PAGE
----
16-19? Diddordeb yn Twf Swyddi Cymru+?



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Meh 2024 / Learners

From someone who’s done both

20 year old Megan Evans gives us some insight into why she prefers vocational training over the traditional academic route: 

In 2016, the average student graduates from university with £53,000 worth of debt and is faced with very disappointing graduate job prospects. It’s not surprising that more and more young people are starting on vocational training programmes rather than setting off for uni.

Throughout school, I always knew I wanted to be a Graphic Designer. When I finished my GCSEs I joined sixth form, struggled through A Levels and didn’t achieve the top grades. There were countless seminars about UCAS applications, personal statement writing, and university choices; but no mention of any options other than going to university.

Before I knew it, I’d chosen my universities, accepted my offers, packed up all my stuff and was heading to the craziness that is fresher’s week.

The transition from A Levels to university was very strange for me. In school, I was involved with almost all extra-curricular activity on offer so naturally I expected to join lots of societies, have great nights in the SU and join lots of sports teams. Unfortunately, this couldn’t have been further from reality in my university experience.

Even though I was now studying the subject I was passionate about, I found lectures disengaging and dull.  I was completing whacky and unrealistic design briefs, which I couldn’t help but feel weren’t preparing me for the real world. What’s more, I was all too aware of the fact I was paying £9,000 a year for it.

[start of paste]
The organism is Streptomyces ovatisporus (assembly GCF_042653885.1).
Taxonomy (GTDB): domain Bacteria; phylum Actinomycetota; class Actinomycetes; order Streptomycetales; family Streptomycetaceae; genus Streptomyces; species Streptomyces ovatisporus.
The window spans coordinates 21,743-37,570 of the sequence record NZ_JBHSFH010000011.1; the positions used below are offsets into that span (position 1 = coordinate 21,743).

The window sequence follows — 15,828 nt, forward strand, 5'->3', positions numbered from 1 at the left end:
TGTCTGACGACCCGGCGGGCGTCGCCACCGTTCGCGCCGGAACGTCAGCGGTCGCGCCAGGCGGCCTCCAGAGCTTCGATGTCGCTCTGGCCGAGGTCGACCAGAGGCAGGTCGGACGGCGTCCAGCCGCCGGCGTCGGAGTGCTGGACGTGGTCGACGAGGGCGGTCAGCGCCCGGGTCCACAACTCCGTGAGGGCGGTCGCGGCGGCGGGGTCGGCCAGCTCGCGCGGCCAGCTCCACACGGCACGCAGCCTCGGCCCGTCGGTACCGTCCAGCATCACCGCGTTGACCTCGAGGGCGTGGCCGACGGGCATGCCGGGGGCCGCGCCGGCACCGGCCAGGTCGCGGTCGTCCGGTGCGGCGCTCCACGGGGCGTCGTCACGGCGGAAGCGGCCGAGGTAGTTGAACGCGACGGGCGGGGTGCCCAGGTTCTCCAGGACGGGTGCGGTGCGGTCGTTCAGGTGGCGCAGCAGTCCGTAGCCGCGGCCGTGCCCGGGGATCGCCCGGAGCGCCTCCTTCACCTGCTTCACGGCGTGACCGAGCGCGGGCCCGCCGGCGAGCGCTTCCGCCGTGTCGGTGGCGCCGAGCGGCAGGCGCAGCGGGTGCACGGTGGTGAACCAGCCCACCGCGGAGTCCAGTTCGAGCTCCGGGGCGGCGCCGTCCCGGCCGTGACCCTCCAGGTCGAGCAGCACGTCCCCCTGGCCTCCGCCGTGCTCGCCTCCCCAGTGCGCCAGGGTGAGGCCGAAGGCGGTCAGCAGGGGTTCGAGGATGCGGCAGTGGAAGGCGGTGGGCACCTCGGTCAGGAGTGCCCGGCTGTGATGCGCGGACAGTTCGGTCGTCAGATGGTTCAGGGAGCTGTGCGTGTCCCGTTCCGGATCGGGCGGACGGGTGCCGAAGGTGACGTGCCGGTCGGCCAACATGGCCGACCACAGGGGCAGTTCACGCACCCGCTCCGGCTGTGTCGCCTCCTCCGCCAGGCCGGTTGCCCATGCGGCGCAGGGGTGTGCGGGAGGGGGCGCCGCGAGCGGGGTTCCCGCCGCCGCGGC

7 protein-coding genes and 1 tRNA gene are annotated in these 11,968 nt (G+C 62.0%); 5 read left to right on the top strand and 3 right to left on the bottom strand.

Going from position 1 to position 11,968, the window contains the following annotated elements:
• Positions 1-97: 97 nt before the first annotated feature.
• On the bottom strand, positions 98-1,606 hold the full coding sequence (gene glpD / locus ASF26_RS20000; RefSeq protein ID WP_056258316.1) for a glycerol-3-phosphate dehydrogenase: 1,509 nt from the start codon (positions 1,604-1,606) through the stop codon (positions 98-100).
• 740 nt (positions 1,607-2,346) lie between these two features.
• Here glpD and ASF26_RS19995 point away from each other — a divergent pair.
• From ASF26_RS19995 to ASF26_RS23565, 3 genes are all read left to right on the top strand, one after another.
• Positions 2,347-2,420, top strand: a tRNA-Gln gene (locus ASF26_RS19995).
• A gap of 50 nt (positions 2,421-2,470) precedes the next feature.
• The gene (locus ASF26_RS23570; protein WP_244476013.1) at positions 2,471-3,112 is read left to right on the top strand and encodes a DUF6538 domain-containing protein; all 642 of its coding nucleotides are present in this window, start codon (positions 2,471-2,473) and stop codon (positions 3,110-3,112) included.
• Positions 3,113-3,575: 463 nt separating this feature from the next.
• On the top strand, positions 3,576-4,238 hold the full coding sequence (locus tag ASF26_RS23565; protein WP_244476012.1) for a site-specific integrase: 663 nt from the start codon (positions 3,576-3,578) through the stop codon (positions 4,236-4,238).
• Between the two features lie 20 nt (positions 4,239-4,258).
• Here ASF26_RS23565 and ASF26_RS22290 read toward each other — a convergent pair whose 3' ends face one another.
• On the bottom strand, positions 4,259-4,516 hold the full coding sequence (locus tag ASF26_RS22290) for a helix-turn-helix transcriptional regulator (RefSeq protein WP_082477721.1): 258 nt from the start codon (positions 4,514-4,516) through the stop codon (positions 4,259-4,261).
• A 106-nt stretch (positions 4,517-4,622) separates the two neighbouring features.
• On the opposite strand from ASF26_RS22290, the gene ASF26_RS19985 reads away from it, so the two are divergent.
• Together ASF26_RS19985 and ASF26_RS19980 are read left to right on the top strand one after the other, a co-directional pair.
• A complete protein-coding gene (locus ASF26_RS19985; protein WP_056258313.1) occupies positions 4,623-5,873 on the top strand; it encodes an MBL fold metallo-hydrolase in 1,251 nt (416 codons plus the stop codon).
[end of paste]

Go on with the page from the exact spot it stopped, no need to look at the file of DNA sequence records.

I stuck it out, completed first year and even went back to start second year. It was 3 weeks into term that I realised I needed to do something about it. I didn’t take the decision lightly, but I decided to leave university and pursue my career via a different route.

By this point I had heard of family members who had started on Apprenticeships, who were earning a wage while gaining their qualification. I began to explore what Apprenticeships were on offer in Cardiff and stumbled upon a Digital Marketing and Graphic Design Apprenticeship vacancy at ACT Training. It sounded perfect, so I spent hours on my application and luckily it paid off. I got an interview, and was offered the job the very next day.

I’ve now worked for ACT Training for 11 months and have learnt so much. I’m completing a Level 3 Social Media for Business Apprenticeship. Instead of being sat in a classroom learning the theory, I’m working, learning and getting to experience a vast array of marketing and design work surrounded by a great team of people. My favourite projects I’ve worked on have been the #BEYanapprentice viral social media campaign, the new website launch and meeting thousands upon thousands of people at Skills Cymru in the Motorpoint Arena.

Within this role, I’m now also a member of the Wales Leadership Team for the National Society of Apprentices (NSoA) who are working to improve all aspects of Apprenticeships for young people from living costs and Apprentice Minimum Wage to improving careers advice for young people in school.

Having experienced both academic and vocational training I can confidently say, I believe vocational training prepares you far better for the world of work, and leaving university was most definitely the right decision for me. In the future I’d like to progress onto a higher level Apprenticeship and continue to promote the benefits of vocational training to young people.

Rhannwch